By: Keith Neubert – Bayshore Solutions Management Team

At Bayshore Solutions we’ve been fortunate to work with a wide variety of companies across a myriad of industries.  We’ve delivered successful projects of all sizes, scopes and requirements based on our proven methodology.  With those experiences, I thought I would share 2 quick steps to think about when your web project ideas start taking shape and you’re about to embark on a request for proposal.

1. Defining what success means for the project

It’s important to look at your web project as a objectively as possible and not to get caught up in chasing the Joneses.  Projects that fail are those that don’t clearly define what success is to them and don’t have the requirements in place to support those goals.

When you approach your web project start with a basic question like: “If my site was up and running 6 months from now how would I know it was successful?”  There a lot of possible answers to that question and probably new questions that come from those answers, which is ok!  But eventually all requirements that are defined need to be measured back to those original answers around what success truly means for your project and your business.

As you’re working with a web partner, make sure those questions and answers are clearly defined, and if we’re thinking in terms of a proposal document,  these are right at the top.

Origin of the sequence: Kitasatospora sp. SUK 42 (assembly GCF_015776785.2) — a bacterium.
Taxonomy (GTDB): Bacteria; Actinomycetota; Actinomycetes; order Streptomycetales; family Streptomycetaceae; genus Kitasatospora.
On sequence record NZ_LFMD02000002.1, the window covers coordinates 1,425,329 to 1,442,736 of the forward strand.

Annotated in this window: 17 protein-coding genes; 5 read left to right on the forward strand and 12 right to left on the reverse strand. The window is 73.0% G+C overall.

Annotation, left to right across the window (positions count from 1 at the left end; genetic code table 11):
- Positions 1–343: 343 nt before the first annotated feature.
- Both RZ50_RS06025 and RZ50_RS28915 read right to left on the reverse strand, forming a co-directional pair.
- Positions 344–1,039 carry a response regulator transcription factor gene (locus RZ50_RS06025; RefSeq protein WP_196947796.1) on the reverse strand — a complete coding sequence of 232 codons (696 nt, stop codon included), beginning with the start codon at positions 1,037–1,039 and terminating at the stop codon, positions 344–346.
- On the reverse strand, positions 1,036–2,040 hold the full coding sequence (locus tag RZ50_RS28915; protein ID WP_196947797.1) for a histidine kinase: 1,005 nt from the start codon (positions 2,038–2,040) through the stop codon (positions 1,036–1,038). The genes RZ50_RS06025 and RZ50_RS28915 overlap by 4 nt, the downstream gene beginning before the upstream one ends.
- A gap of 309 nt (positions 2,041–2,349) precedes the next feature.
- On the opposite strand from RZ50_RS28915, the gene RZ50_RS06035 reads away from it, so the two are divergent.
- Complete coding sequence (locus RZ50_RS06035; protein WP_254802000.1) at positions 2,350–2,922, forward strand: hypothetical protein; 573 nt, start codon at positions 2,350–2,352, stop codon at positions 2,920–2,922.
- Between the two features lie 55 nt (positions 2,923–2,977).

2. What you want vs. what you need

As part of the team here at Bayshore that works with customers to define those goals and requirements I’m constantly looking for solutions in support of the key requirements but I’m always surprised at how technology does its best to try to get you to chase what’s new, what’s hot and what’s ultimately not what you need.  When developing requirements with your web partner make sure you’re clear on the difference between the ‘wants’ vs. the ‘needs’.  Again, if your gauge for success is let’s say ‘a 10 times increase in form submissions,’ then anything that does not directly affect an increase in form submissions should be questioned.  Not necessarily ruled out, just questioned, evaluated and agreed to what it will provide.  This process repeated will eventually lead to a list of ‘wants’ vs. ‘needs’.

A solid web proposal should address ALL requirements and have a plan for measurement based on the definition(s) of success.  The importance of thinking through these 2 quick steps is that it will ensure alignment to end goals, allow prioritization of requirements and allows a web partner like Bayshore Solutions to do what they we do best – deliver a solution that drives brand/creative, technology and marketing to meet your definitions of success!  Need help with this process?  Let our experts work with you through the process and maximize your chance for success!

Keith Neubert is a Vice President at Bayshore Solutions—a Tampa Web Design, Web Development, and Internet Marketing Company.

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